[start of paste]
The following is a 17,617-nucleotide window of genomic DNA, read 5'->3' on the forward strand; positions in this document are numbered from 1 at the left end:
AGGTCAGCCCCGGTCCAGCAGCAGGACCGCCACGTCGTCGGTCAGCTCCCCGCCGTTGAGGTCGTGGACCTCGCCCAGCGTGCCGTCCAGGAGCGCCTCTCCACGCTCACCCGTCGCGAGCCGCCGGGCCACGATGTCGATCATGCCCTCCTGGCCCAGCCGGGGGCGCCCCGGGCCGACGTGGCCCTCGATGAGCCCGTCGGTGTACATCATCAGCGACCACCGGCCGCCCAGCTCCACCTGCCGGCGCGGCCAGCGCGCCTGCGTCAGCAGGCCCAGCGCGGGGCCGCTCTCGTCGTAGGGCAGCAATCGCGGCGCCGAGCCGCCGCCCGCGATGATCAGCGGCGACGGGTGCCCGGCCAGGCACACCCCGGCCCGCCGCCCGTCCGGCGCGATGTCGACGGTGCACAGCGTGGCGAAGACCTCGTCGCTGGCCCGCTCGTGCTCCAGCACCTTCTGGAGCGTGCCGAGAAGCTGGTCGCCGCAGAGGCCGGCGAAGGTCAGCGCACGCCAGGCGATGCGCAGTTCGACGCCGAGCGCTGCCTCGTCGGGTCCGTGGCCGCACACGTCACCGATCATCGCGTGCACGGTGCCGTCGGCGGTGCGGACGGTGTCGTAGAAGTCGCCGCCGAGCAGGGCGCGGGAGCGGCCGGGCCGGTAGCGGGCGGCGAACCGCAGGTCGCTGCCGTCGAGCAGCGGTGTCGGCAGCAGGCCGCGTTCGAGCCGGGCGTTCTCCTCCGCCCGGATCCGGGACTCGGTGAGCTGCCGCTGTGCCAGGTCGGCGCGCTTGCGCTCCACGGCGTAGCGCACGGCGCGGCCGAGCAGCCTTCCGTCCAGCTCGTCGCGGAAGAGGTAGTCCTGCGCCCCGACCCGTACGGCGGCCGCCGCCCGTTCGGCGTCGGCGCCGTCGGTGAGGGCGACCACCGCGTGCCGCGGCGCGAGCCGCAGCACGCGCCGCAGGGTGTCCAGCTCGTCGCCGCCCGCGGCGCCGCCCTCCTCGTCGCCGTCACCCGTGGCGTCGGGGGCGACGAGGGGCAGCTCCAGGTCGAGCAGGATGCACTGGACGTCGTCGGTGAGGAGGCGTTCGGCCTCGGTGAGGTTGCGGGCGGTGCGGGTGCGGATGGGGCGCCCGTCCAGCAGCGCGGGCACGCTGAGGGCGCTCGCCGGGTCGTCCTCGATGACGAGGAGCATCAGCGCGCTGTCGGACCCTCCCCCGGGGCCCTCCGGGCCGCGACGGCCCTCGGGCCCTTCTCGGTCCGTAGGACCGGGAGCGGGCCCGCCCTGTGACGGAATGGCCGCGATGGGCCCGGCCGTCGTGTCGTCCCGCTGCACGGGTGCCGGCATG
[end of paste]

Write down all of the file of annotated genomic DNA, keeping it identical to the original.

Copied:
The following is a 17,617-nucleotide window of genomic DNA, read 5'->3' on the forward strand; positions in this document are numbered from 1 at the left end:
AGGTCAGCCCCGGTCCAGCAGCAGGACCGCCACGTCGTCGGTCAGCTCCCCGCCGTTGAGGTCGTGGACCTCGCCCAGCGTGCCGTCCAGGAGCGCCTCTCCACGCTCACCCGTCGCGAGCCGCCGGGCCACGATGTCGATCATGCCCTCCTGGCCCAGCCGGGGGCGCCCCGGGCCGACGTGGCCCTCGATGAGCCCGTCGGTGTACATCATCAGCGACCACCGGCCGCCCAGCTCCACCTGCCGGCGCGGCCAGCGCGCCTGCGTCAGCAGGCCCAGCGCGGGGCCGCTCTCGTCGTAGGGCAGCAATCGCGGCGCCGAGCCGCCGCCCGCGATGATCAGCGGCGACGGGTGCCCGGCCAGGCACACCCCGGCCCGCCGCCCGTCCGGCGCGATGTCGACGGTGCACAGCGTGGCGAAGACCTCGTCGCTGGCCCGCTCGTGCTCCAGCACCTTCTGGAGCGTGCCGAGAAGCTGGTCGCCGCAGAGGCCGGCGAAGGTCAGCGCACGCCAGGCGATGCGCAGTTCGACGCCGAGCGCTGCCTCGTCGGGTCCGTGGCCGCACACGTCACCGATCATCGCGTGCACGGTGCCGTCGGCGGTGCGGACGGTGTCGTAGAAGTCGCCGCCGAGCAGGGCGCGGGAGCGGCCGGGCCGGTAGCGGGCGGCGAACCGCAGGTCGCTGCCGTCGAGCAGCGGTGTCGGCAGCAGGCCGCGTTCGAGCCGGGCGTTCTCCTCCGCCCGGATCCGGGACTCGGTGAGCTGCCGCTGTGCCAGGTCGGCGCGCTTGCGCTCCACGGCGTAGCGCACGGCGCGGCCGAGCAGCCTTCCGTCCAGCTCGTCGCGGAAGAGGTAGTCCTGCGCCCCGACCCGTACGGCGGCCGCCGCCCGTTCGGCGTCGGCGCCGTCGGTGAGGGCGACCACCGCGTGCCGCGGCGCGAGCCGCAGCACGCGCCGCAGGGTGTCCAGCTCGTCGCCGCCCGCGGCGCCGCCCTCCTCGTCGCCGTCACCCGTGGCGTCGGGGGCGACGAGGGGCAGCTCCAGGTCGAGCAGGATGCACTGGACGTCGTCGGTGAGGAGGCGTTCGGCCTCGGTGAGGTTGCGGGCGGTGCGGGTGCGGATGGGGCGCCCGTCCAGCAGCGCGGGCACGCTGAGGGCGCTCGCCGGGTCGTCCTCGATGACGAGGAGCATCAGCGCGCTGTCGGACCCTCCCCCGGGGCCCTCCGGGCCGCGACGGCCCTCGGGCCCTTCTCGGTCCGTAGGACCGGGAGCGGGCCCGCCCTGTGACGGAATGGCCGCGATGGGCCCGGCCGTCGTGTCGTCCCGCTGCACGGGTGCCGGCATG